NY’s first eviction moratorium went into effect on March 16, 2020, suspending all statewide eviction proceedings until further notice. According to the Right to Counsel NYC Coalition, “during this health crisis, landlords can't sue, there will be no evictions, and all courts that hear eviction cases are closed.” This order covers both commercial and residential tenants—there are no exceptions, but the law has gone through multiple revisions since March.
Here is a timeline of changes to the New York eviction moratorium:
On March 16, 2020, NY’s first eviction moratorium goes into effect.
On May 7, New York Governor Andrew Cuomo extended the initial New York eviction moratorium through August 20, 2020.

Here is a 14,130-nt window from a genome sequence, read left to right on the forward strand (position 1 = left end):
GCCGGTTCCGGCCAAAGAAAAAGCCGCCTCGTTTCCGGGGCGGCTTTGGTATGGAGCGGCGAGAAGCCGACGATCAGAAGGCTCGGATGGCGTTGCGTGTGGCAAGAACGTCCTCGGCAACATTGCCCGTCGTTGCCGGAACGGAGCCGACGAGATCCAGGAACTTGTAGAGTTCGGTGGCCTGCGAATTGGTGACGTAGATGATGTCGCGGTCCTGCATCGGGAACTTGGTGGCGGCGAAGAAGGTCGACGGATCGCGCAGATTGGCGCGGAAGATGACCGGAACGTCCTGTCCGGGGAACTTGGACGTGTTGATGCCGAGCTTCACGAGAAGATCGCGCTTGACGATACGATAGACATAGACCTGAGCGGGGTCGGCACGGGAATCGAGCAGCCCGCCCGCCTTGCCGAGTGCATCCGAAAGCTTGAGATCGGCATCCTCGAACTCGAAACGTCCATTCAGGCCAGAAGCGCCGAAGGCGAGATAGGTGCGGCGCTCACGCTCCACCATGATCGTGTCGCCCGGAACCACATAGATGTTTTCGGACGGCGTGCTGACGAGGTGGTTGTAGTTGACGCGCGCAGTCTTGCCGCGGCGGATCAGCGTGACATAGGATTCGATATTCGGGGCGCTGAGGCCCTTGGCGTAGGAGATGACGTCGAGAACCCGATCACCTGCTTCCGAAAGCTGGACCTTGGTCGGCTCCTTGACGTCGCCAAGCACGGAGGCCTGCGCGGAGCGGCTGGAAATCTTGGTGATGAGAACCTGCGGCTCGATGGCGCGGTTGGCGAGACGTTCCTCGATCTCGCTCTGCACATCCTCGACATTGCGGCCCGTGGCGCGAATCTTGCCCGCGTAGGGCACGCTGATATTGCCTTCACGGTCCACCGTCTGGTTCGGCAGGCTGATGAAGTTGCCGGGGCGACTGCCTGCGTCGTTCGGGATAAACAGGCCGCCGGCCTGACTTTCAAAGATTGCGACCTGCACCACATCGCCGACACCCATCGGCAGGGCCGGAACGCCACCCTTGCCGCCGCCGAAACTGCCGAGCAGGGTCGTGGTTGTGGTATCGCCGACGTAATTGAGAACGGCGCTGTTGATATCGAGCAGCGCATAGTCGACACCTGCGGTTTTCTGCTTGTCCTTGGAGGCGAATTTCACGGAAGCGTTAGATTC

June 20, 2020, the moratorium was adjusted to “only apply to tenants who have suffered a ‘financial hardship’ because of COVID-19 or who qualify for unemployment”.
On July 6, 2020, Governor Cuomo signed another executive order, taking back some of the initial restrictions. Under the court’s interpretation of this order, an eviction moratorium remains in place until at least August 5.
As of the publication date of this article, there are no required in-person court dates until August 6. This means that if you received a notice to appear during the time of the moratorium, you do not have to go to housing court or take any other action. If and when evictions are resumed and court dates occur in-person, you will be mailed a notice with new info.
Any warrants of eviction which were not executed before the closure are suspended until August 5. City marshals have been notified that they cannot execute any pre-existing warrants. If you or anyone you know is being evicted now, you can immediately report this activity by calling the City’s Department of Investigation (DOI) Bureau of City Marshals at (212) 825-5953.